However, as the week went on and I received tender, encouraging texts from him and he checked in with jolly phone calls to the kids, I started to miss him for other reasons. I looked forward to him coming home. He too, after a week of high sociability was looking forward to the sanctity of home. Except therein lay the problem: home is not the restful place with sweetly-playing cherubs that he'd built up in his mind while he was away.
When he got home, the first few hours were wonderful: he was involved and engaged with the kids and they, as a result, were pleased to see their dad and eager to please. I soaked in the luxury of not having to do bedtime and feeling part of a partnership again.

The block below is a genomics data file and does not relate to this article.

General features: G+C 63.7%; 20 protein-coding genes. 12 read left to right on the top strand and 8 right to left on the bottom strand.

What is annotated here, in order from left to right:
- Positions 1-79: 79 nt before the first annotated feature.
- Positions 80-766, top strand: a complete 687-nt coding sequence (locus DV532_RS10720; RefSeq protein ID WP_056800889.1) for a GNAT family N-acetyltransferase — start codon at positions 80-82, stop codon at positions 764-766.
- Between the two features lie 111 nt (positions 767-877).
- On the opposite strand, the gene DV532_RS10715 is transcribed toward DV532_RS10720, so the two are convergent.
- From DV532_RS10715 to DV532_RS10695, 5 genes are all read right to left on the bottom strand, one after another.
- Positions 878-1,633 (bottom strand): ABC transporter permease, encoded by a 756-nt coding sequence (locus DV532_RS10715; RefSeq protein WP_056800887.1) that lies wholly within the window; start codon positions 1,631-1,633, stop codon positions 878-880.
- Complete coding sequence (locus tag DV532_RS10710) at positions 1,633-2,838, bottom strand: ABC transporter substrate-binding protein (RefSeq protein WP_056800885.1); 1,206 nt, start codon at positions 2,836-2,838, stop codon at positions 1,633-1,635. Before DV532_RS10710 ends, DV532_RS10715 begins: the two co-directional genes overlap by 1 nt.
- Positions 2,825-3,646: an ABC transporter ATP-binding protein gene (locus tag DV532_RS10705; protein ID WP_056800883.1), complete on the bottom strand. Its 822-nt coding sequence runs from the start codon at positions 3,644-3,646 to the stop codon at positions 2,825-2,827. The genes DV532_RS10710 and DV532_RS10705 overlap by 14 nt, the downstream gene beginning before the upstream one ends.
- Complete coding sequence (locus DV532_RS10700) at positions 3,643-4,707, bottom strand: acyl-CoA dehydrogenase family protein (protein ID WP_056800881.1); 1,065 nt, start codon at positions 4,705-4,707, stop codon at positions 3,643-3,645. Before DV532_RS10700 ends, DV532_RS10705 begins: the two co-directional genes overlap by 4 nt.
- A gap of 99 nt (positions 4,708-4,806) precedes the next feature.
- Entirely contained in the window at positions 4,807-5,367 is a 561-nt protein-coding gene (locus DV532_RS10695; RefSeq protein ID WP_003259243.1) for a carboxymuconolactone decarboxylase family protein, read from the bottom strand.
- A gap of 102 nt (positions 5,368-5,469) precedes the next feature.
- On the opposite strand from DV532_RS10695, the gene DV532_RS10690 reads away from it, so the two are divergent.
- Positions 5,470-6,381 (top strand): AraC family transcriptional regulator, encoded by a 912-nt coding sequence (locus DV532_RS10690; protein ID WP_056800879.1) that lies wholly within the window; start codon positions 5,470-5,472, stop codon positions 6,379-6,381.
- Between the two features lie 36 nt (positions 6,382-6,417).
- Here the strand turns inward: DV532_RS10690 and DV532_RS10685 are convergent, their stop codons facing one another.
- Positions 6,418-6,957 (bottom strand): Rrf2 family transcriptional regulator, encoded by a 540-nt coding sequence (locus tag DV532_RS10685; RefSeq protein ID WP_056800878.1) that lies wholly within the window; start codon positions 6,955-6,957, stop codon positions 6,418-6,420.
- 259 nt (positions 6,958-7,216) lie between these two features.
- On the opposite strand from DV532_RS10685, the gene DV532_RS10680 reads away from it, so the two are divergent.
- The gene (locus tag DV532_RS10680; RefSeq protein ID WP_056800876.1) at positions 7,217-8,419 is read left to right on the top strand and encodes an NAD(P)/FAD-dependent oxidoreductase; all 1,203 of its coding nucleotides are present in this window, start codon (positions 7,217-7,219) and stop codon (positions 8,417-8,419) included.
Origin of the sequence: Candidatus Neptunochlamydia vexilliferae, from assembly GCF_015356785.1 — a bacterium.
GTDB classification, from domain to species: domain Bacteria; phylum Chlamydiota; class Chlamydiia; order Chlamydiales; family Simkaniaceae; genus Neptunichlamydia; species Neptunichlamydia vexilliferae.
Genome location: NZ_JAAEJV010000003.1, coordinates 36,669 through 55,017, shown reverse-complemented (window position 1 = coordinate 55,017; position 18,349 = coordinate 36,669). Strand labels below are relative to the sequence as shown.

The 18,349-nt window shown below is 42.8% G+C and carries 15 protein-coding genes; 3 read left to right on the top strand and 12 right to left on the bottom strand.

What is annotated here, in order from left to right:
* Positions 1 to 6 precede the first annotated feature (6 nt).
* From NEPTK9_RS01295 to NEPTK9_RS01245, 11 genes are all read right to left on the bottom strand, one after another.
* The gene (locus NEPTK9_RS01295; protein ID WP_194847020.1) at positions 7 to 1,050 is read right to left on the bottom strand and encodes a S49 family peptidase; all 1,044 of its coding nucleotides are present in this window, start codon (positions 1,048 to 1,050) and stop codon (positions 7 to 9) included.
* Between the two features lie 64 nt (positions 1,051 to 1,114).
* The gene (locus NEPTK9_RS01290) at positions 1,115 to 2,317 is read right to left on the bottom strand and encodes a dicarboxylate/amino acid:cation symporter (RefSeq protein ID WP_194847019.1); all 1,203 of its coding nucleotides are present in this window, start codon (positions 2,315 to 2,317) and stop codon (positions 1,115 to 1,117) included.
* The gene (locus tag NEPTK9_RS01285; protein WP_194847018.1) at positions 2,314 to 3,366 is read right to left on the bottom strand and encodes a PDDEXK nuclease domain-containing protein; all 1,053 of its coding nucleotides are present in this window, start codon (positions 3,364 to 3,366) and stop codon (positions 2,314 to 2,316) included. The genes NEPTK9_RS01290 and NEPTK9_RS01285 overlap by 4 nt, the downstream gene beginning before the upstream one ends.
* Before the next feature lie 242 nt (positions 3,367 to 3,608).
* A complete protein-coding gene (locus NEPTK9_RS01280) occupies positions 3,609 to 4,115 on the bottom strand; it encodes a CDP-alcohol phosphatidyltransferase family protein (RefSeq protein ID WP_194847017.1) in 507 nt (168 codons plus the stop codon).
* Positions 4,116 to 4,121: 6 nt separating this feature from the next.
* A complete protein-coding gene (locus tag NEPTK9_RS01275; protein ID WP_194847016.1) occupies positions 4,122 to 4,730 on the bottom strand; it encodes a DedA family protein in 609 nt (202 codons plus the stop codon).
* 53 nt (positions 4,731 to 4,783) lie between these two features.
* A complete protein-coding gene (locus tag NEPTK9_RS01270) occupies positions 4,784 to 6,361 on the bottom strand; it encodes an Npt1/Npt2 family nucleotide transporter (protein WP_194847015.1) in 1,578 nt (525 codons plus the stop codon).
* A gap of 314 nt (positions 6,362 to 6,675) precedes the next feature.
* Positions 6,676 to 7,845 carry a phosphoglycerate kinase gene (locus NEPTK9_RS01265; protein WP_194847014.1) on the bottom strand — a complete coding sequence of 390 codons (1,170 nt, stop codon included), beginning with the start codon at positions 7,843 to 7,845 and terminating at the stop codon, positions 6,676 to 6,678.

By the next day, his enthusiasm may have been waning slightly, but still he took the kids to the park whilst I caught up with work: all voluntarily and in good grace.
However, by the end of their excursion, his reserves of energy and engagement were definitely running dry. As teatime approached, the familiar irritation and aggression with the kids began to resurface. He was annoyed with Ava for talking too much. He snapped at the boys over the volume of their voices. And he sighed loudly at me when I came too close making a cup of tea while he was using the 'food preparation area'!

Reality bites. But maybe, Aspergers or not, we're all guilty of appreciating each other most from a distance!

Thursday, 20 November 2014

Aspergers and eating all the ice-cream

It's the little things that tip you over the edge.